When seen on bike, this land that has inspired poets, writers and artists is a hillside landscape where harmony reigns. Cypress trees fan towards the sky and accompany the country roads. In the first light of dawn or the suffused twilight, the cypress are paintbrushes that paint the horizon. Riding in the valley created by the Orcia River’s imagination is a cyclist’s dream. The kilometers, the difficulty, the uphill climbs and the wind are nothing compared to the ecstasy of the rider. Only a bike allows for the perfect integration with this unique landscape. If you add the stimulating technical challenges, it truly becomes a special place to pedal slowly with your head high.
City and hybrid bikes are the best bets for the gravel and asphalt roads in the area. The Val d’Orcia is famously unpopulated and one can ride for miles in sweet solitude. This means a certain amount of self-sufficiency is needed both for repairs and proper nutrition (sandwiches, energy bars, water and dietary minerals). Though there are no big changes in slope, all of the itineraries have uphill portions. Uphill portions of the trails are never too difficult, but should not be underestimated. It is best to take them slowly, as a cycling tourist. More technically advanced cyclists looking for fertile training ground should look no further than the Val d’Orcia, which, like most of the Sienese countryside, is a great place to work on quality training. The only road not advisable for bikes is the Via Cassia, which can be narrow and heavily trafficked. The area is quite large and includes some incredible points of interest such as the wine road which traces the essence of the legendary Brunello di Montalcino.
Vines are plentiful, as are portions of wild brush and fields cultivated with geometric perfection. The Val d’Orcia is a trip that requires a number of stops so you can marvel at the views and exceptional Renaissance architecture in towns like Pienza; enjoy the mystical Sant’Antimo Abbey; check out the “piazza d’acqua” in Bagno Vignoni; or taste wines in the cellars of Montalcino.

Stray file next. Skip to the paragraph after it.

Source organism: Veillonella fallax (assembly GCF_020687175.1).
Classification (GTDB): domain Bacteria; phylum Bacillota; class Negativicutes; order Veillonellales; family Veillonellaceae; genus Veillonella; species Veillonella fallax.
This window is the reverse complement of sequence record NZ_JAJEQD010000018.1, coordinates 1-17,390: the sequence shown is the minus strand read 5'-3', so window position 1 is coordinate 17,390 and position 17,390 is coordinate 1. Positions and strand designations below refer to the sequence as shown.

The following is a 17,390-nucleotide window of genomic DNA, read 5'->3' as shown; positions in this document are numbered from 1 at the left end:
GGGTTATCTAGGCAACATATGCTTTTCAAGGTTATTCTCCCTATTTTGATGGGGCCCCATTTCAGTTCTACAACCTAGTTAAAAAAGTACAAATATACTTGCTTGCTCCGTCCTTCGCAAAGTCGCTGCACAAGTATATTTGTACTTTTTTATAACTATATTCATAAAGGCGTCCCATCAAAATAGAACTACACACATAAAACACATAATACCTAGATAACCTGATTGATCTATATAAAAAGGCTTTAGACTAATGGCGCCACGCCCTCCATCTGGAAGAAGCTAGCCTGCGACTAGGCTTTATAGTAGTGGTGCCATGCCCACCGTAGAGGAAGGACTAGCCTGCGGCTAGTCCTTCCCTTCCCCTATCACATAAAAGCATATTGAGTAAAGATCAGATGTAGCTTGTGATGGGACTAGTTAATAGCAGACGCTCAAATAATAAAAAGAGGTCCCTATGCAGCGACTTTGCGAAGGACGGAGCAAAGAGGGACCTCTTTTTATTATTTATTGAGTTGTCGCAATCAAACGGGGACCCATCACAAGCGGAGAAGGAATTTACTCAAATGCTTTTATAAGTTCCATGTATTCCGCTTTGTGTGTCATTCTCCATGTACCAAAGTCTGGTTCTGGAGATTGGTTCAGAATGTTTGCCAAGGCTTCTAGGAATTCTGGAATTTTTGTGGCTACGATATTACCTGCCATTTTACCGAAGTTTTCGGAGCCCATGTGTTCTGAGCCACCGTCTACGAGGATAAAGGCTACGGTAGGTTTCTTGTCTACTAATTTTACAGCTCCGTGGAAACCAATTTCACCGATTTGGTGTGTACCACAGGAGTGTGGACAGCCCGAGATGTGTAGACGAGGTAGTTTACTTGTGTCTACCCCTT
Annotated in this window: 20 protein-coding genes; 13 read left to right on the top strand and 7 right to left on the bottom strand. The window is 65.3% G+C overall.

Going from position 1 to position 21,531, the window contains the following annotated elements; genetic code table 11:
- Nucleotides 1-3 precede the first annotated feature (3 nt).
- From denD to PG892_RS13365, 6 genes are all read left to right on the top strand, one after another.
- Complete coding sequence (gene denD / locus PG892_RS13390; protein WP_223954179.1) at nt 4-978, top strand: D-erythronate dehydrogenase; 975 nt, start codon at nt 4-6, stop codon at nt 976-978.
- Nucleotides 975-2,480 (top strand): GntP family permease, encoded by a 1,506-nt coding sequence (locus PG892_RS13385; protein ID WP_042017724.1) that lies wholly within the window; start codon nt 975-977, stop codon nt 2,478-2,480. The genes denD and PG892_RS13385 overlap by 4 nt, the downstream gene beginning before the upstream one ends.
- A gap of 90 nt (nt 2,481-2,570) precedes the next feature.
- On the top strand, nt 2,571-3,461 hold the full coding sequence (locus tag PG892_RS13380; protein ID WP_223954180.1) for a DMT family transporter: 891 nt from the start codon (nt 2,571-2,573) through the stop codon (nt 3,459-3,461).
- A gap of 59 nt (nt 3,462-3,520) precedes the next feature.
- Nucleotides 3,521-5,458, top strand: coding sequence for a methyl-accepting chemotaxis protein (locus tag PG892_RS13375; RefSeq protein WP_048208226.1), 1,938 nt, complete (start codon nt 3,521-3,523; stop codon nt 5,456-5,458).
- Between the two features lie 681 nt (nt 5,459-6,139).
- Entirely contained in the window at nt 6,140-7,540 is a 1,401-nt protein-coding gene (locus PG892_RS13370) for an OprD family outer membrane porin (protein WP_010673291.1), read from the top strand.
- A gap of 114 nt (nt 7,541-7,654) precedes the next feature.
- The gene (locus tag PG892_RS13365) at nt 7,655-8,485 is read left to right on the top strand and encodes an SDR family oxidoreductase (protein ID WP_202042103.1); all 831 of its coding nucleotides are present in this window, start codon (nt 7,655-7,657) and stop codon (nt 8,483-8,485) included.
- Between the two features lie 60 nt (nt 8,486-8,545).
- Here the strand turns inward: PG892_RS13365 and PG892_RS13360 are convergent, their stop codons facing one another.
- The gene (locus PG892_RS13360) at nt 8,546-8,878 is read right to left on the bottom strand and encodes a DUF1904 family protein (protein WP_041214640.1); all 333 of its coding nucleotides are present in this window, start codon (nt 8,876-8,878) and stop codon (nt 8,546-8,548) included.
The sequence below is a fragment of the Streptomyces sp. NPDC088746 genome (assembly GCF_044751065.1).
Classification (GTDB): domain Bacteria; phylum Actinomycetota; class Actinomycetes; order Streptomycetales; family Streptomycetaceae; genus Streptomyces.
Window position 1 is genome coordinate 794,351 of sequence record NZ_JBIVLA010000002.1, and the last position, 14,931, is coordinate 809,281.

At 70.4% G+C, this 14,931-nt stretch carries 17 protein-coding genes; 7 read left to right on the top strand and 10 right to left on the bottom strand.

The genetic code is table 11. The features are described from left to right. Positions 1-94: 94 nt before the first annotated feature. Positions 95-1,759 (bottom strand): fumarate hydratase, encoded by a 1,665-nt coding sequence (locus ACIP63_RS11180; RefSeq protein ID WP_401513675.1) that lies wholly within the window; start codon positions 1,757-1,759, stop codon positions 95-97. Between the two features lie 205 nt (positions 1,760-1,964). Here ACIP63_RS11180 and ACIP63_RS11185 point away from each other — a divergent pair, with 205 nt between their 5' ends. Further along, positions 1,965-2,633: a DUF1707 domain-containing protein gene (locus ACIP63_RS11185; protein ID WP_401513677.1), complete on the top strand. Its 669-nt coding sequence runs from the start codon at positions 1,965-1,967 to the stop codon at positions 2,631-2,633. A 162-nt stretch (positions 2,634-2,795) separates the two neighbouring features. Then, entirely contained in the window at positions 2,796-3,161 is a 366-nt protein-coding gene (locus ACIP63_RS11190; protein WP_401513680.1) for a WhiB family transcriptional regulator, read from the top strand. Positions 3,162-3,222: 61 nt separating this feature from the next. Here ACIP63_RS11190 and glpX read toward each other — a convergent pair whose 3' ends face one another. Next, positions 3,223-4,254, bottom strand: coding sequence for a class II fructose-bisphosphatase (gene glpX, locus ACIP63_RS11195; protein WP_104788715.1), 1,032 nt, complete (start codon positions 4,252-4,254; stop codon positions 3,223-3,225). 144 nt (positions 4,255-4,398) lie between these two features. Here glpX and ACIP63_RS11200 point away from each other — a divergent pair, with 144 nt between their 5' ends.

The itineraries are as follows:
From Pienza to Montepulciano Departure and arrival point: Pienza Length: 30 km Height difference: 500 m Type of road: asphalt Type of bike: city, hybrid Difficulty: Easy
In addition to Pienza, which is a splendid example of a Renaissance city, check out Montepulciano and see the Duomo, the tower of Palazzo del Comune and the barrels housed in ancient underground cellars where you can taste the area’s excellent Vino Nobile di Montepulciano.
La pace di Sant’Antimo Departure and arrival point: Castelnuovo dell’Abate Length: 27 km Height difference: 500 m Type of road: asphalt and dirt Type of bike: MTB, hybrid Difficulty: Medium
Beautiful trail in the heart of the region best known for its Brunello. The trail runs through the Val d’Orcia; following an initial dirt road trail (7 km), the ascent from Sant’Angelo in Colle to the Passo del Lume Spento begins. Pleasant trip for rider with average training.
Il fascino di Bagno Vignoni e Pienza Departure and arrival point: San Quirico d’Orcia Length: 29 km Height difference: 360 m Type of road: asphalt and dirt Type of bike: MTB, hybrid Difficulty: Medium-easy
The itinerary includes an initial portion (5 km) on a dirt road and continues through the heart of the Val d’Orcia connecting the three points of a triangle: San Quirico d’Orcia, Bagno Vignoni and Pienza. The trail is not particularly difficult and the only relative difficulty is the uphill climb towards Pienza.
Traversata della Val d’Orcia Departure and arrival point: Castiglione d’Orcia Length: 80 km Height difference: 1,400 m Type of road: asphalt Type of bike: city, hybrid Difficulty: Difficult
Trail for the well-trained. Breathtaking panoramas boast gorgeous views of the Val d’Orcia. Points of interest include Bagno Vignoni, Radicofani and Castiglione d’Orcia.